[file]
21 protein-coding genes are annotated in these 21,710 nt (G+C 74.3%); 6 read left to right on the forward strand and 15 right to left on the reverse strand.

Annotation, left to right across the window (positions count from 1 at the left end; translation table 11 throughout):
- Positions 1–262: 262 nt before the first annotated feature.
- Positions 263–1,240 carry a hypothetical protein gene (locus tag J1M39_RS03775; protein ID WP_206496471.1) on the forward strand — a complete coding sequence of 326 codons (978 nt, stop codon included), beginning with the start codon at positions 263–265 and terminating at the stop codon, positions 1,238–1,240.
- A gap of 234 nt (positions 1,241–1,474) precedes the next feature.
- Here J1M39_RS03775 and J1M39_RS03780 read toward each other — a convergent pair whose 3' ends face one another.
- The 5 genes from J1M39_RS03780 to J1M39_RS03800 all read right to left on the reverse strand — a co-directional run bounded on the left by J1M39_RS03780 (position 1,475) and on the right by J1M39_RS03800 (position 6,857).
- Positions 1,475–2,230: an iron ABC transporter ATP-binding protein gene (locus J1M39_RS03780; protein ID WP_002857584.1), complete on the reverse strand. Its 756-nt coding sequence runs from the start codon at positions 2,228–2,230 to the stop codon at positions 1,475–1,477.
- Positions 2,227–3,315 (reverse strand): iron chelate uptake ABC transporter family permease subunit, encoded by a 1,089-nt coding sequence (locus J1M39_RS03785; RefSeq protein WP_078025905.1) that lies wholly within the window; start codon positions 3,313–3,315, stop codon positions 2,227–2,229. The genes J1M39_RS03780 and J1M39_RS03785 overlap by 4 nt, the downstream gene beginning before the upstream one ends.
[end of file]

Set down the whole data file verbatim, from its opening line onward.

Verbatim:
21 protein-coding genes are annotated in these 21,710 nt (G+C 74.3%); 6 read left to right on the forward strand and 15 right to left on the reverse strand.

Annotation, left to right across the window (positions count from 1 at the left end; translation table 11 throughout):
- Positions 1–262: 262 nt before the first annotated feature.
- Positions 263–1,240 carry a hypothetical protein gene (locus tag J1M39_RS03775; protein ID WP_206496471.1) on the forward strand — a complete coding sequence of 326 codons (978 nt, stop codon included), beginning with the start codon at positions 263–265 and terminating at the stop codon, positions 1,238–1,240.
- A gap of 234 nt (positions 1,241–1,474) precedes the next feature.
- Here J1M39_RS03775 and J1M39_RS03780 read toward each other — a convergent pair whose 3' ends face one another.
- The 5 genes from J1M39_RS03780 to J1M39_RS03800 all read right to left on the reverse strand — a co-directional run bounded on the left by J1M39_RS03780 (position 1,475) and on the right by J1M39_RS03800 (position 6,857).
- Positions 1,475–2,230: an iron ABC transporter ATP-binding protein gene (locus J1M39_RS03780; protein ID WP_002857584.1), complete on the reverse strand. Its 756-nt coding sequence runs from the start codon at positions 2,228–2,230 to the stop codon at positions 1,475–1,477.
- Positions 2,227–3,315 (reverse strand): iron chelate uptake ABC transporter family permease subunit, encoded by a 1,089-nt coding sequence (locus J1M39_RS03785; RefSeq protein WP_078025905.1) that lies wholly within the window; start codon positions 3,313–3,315, stop codon positions 2,227–2,229. The genes J1M39_RS03780 and J1M39_RS03785 overlap by 4 nt, the downstream gene beginning before the upstream one ends.